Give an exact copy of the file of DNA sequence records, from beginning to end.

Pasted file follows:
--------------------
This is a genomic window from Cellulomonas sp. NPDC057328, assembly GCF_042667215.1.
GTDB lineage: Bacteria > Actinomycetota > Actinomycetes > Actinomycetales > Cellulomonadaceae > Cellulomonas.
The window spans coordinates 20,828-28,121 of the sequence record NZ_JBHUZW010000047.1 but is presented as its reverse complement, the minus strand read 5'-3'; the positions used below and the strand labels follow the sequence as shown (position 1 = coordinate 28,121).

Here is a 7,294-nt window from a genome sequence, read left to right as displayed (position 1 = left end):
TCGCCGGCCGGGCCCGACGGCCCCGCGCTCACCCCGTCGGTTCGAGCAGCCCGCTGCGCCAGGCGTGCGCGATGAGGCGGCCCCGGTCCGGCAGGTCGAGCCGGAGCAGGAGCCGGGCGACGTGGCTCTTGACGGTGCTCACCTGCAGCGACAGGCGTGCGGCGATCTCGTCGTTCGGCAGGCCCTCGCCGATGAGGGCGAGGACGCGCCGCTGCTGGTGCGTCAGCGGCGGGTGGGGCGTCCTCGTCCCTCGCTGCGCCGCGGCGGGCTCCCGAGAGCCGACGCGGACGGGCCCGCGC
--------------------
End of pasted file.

This is a genomic window from Cellulomonas sp. NPDC057328, assembly GCF_042667215.1.
GTDB lineage: Bacteria > Actinomycetota > Actinomycetes > Actinomycetales > Cellulomonadaceae > Cellulomonas.
The window spans coordinates 20,828-28,121 of the sequence record NZ_JBHUZW010000047.1 but is presented as its reverse complement, the minus strand read 5'-3'; the positions used below and the strand labels follow the sequence as shown (position 1 = coordinate 28,121).

Here is a 7,294-nt window from a genome sequence, read left to right as displayed (position 1 = left end):
TCGCCGGCCGGGCCCGACGGCCCCGCGCTCACCCCGTCGGTTCGAGCAGCCCGCTGCGCCAGGCGTGCGCGATGAGGCGGCCCCGGTCCGGCAGGTCGAGCCGGAGCAGGAGCCGGGCGACGTGGCTCTTGACGGTGCTCACCTGCAGCGACAGGCGTGCGGCGATCTCGTCGTTCGGCAGGCCCTCGCCGATGAGGGCGAGGACGCGCCGCTGCTGGTGCGTCAGCGGCGGGTGGGGCGTCCTCGTCCCTCGCTGCGCCGCGGCGGGCTCCCGAGAGCCGACGCGGACGGGCCCGCGC